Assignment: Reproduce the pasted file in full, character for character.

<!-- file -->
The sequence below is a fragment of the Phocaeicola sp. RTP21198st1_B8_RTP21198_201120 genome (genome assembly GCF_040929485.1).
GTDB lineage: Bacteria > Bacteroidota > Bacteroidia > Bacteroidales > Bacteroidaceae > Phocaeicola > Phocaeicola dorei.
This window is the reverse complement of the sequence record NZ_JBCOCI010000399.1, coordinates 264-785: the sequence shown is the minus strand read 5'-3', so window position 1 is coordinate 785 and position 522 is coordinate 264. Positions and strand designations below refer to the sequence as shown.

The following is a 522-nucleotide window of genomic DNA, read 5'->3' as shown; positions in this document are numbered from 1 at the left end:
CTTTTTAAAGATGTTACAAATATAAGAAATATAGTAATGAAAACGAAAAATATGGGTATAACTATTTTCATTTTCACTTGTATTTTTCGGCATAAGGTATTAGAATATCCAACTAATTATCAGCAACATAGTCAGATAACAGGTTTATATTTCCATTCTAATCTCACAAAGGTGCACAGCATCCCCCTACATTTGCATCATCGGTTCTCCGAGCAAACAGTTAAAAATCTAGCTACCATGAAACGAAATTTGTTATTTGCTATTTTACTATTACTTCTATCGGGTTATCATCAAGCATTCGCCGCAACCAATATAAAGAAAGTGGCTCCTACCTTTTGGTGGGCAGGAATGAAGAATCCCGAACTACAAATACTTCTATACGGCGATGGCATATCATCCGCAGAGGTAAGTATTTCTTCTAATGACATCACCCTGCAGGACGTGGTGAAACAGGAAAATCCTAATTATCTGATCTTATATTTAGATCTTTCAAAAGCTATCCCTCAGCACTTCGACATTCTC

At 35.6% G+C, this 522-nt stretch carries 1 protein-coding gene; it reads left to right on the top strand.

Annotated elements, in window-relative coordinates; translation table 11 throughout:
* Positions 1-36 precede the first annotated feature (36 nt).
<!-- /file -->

The sequence below is a fragment of the Phocaeicola sp. RTP21198st1_B8_RTP21198_201120 genome (genome assembly GCF_040929485.1).
GTDB lineage: Bacteria > Bacteroidota > Bacteroidia > Bacteroidales > Bacteroidaceae > Phocaeicola > Phocaeicola dorei.
This window is the reverse complement of the sequence record NZ_JBCOCI010000399.1, coordinates 264-785: the sequence shown is the minus strand read 5'-3', so window position 1 is coordinate 785 and position 522 is coordinate 264. Positions and strand designations below refer to the sequence as shown.

The following is a 522-nucleotide window of genomic DNA, read 5'->3' as shown; positions in this document are numbered from 1 at the left end:
CTTTTTAAAGATGTTACAAATATAAGAAATATAGTAATGAAAACGAAAAATATGGGTATAACTATTTTCATTTTCACTTGTATTTTTCGGCATAAGGTATTAGAATATCCAACTAATTATCAGCAACATAGTCAGATAACAGGTTTATATTTCCATTCTAATCTCACAAAGGTGCACAGCATCCCCCTACATTTGCATCATCGGTTCTCCGAGCAAACAGTTAAAAATCTAGCTACCATGAAACGAAATTTGTTATTTGCTATTTTACTATTACTTCTATCGGGTTATCATCAAGCATTCGCCGCAACCAATATAAAGAAAGTGGCTCCTACCTTTTGGTGGGCAGGAATGAAGAATCCCGAACTACAAATACTTCTATACGGCGATGGCATATCATCCGCAGAGGTAAGTATTTCTTCTAATGACATCACCCTGCAGGACGTGGTGAAACAGGAAAATCCTAATTATCTGATCTTATATTTAGATCTTTCAAAAGCTATCCCTCAGCACTTCGACATTCTC

At 35.6% G+C, this 522-nt stretch carries 1 protein-coding gene; it reads left to right on the top strand.

Annotated elements, in window-relative coordinates; translation table 11 throughout:
* Positions 1-36 precede the first annotated feature (36 nt).